The Art of Murder by José Carlos Somoza
In Somoza’s book, paintings and sculpture are considered antiques, much like cave drawings are viewed today. Art has moved past painting and shaping inanimate things; now people are the canvases themselves. People aspire to become canvases, spending ten plus hours posing in galleries and museums, and even people’s homes. But when the canvases of the biggest artist Bruno Van Tysch begin to be brutally murdered, the police have to dive the world of art to figure out who is behind it all. It’s an incredible critique of the art world’s obsession with new art, the sacrifices that people have to make in the art world, and how the infrastructure impacts the people around it.
The Portrait by Iain Pears
I haven’t read many second person novels, so this book is all the more unsettling for that narrative choice. It is a monologue by a troubled artist as he paints his former friend and art critic who is visiting him. The artist relates their lives together back in the city. It’s a striking story about the power of art critics, the act of creation, and the people who make up the art industry. It’s a short book but you probably won’t be able to put it down, seduced by its fevered dream quality.
Portrait of an Unknown Lady by María Gainza, Translated by Thomas Bunstead
Best known for art-obsessed Optic Nerve, Gainza’s newest book dives into the world of art forgery and auctions. There’s a master forger in Buenos Aires who forges work by a famous Argentine portraitist. An auction house employee and art critic pair up to find out who this forger is and who is passing these works off as legitimate. It’s a different look at authenticity in the art world. Does the effect of painting matter less if it’s a copy?
The Blazing World by Siri Hustvedt
We’re all familiar with publicity stunts pop up in the art world occasionally. For instance, several years ago, the news was awash about the duct taped banana that sold three times over $100K at Art Basel Miami. In The Blazing World, Harriet Burden decides to test the world of art and gender. Three men present her work from her as their own from her. When she reveals herself, two acquiesce but the third refuses. It becomes a showdown between Burden and this artist. Told through a series of letters, notebooks, and more, the book explores the gender dynamics of the art world as well as the seduction of fame and challenges of art stunts.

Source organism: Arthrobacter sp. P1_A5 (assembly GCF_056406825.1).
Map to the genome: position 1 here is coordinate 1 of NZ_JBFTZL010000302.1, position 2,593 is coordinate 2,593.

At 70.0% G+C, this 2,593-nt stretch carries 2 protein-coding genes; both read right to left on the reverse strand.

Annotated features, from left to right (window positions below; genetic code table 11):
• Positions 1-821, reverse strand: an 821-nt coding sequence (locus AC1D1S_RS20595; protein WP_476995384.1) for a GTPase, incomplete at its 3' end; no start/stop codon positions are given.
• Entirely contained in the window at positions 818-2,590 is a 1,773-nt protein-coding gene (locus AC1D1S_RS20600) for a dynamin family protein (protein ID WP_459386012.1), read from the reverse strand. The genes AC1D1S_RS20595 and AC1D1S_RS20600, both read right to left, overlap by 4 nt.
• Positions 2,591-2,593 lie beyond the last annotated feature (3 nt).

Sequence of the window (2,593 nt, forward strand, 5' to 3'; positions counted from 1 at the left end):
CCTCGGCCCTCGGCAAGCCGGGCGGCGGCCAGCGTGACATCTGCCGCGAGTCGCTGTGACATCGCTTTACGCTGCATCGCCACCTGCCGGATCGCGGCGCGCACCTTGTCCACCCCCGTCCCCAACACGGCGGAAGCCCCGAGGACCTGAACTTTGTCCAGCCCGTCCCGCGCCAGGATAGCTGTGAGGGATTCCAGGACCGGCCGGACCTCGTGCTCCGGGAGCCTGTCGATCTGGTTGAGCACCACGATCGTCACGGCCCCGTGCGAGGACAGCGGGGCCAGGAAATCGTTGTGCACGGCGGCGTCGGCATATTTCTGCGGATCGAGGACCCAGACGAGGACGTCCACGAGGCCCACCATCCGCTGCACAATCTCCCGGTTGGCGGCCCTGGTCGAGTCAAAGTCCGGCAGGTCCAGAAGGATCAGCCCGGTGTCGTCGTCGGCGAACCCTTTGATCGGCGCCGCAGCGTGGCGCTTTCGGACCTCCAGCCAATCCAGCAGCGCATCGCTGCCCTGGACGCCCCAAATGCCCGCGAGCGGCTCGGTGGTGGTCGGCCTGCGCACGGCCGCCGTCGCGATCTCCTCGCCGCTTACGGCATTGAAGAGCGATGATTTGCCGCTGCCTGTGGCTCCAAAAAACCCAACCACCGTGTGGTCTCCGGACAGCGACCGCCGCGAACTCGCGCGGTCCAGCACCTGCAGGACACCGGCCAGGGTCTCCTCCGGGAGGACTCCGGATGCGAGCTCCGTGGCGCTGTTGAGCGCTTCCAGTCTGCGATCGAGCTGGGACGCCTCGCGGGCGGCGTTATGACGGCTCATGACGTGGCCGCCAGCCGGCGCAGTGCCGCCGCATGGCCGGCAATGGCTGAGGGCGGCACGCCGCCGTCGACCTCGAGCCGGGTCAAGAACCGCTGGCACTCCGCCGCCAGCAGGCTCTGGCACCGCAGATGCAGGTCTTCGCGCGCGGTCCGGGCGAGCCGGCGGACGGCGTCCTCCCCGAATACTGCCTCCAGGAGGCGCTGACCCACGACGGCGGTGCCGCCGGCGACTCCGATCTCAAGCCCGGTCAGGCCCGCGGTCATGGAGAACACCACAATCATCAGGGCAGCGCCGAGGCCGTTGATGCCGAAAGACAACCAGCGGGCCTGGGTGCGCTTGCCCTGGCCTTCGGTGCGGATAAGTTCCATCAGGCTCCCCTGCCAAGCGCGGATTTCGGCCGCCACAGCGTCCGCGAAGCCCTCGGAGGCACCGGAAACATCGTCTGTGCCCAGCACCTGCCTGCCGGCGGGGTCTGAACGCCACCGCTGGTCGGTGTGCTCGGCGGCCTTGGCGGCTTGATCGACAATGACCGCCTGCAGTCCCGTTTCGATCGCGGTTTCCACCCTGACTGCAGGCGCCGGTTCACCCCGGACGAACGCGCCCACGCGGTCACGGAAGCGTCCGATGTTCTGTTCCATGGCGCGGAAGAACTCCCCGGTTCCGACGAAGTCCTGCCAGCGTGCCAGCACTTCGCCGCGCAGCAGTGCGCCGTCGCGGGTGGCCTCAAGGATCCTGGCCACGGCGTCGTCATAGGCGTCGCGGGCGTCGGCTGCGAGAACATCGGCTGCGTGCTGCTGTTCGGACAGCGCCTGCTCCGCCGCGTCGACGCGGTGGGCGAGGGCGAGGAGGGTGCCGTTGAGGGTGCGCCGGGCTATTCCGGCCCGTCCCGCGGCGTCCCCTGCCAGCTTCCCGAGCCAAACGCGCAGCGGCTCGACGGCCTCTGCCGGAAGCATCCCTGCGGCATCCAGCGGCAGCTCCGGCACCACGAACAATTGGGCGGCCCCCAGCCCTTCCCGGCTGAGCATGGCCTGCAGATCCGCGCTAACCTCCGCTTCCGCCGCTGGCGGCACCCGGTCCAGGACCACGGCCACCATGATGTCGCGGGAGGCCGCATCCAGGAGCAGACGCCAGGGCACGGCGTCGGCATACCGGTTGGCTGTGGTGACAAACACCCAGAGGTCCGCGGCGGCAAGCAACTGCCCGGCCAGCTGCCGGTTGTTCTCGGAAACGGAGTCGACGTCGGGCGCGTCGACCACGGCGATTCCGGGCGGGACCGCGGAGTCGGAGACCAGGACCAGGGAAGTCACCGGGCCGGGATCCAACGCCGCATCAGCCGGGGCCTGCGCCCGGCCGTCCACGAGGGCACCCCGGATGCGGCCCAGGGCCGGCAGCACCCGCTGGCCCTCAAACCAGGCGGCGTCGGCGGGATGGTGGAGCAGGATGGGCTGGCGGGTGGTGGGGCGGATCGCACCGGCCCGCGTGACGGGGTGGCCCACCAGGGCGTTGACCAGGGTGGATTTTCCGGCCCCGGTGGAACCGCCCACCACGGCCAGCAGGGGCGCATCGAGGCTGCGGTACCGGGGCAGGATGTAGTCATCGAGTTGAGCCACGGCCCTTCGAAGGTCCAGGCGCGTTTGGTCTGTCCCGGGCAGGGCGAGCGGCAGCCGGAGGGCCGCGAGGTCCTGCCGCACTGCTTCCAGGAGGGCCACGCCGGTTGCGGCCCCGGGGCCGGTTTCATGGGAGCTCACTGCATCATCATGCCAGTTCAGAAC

On Beauty by Zadie Smith
This book covers a lot of ground in its 400+ pages, focusing on Howard Belsey, his wife Kiki, and their children. Belsey is a scholar of Rembrandt but he seems to hate most things, seeming on the verge of a midlife crisis. When his son Jerome falls in love with the daughter of a right winger, everything seems even more out of control for Howard. While the book is not specifically about art, it deals with discussions of art, creativity, how we build our lives, culture wars and more. Smith pulls it all together with her sense of humor.
These are some great works to check out to explore critiques of art and the art world. If you are interested in some more art, here’s a list on great art history books and another list on art theft and repatriation.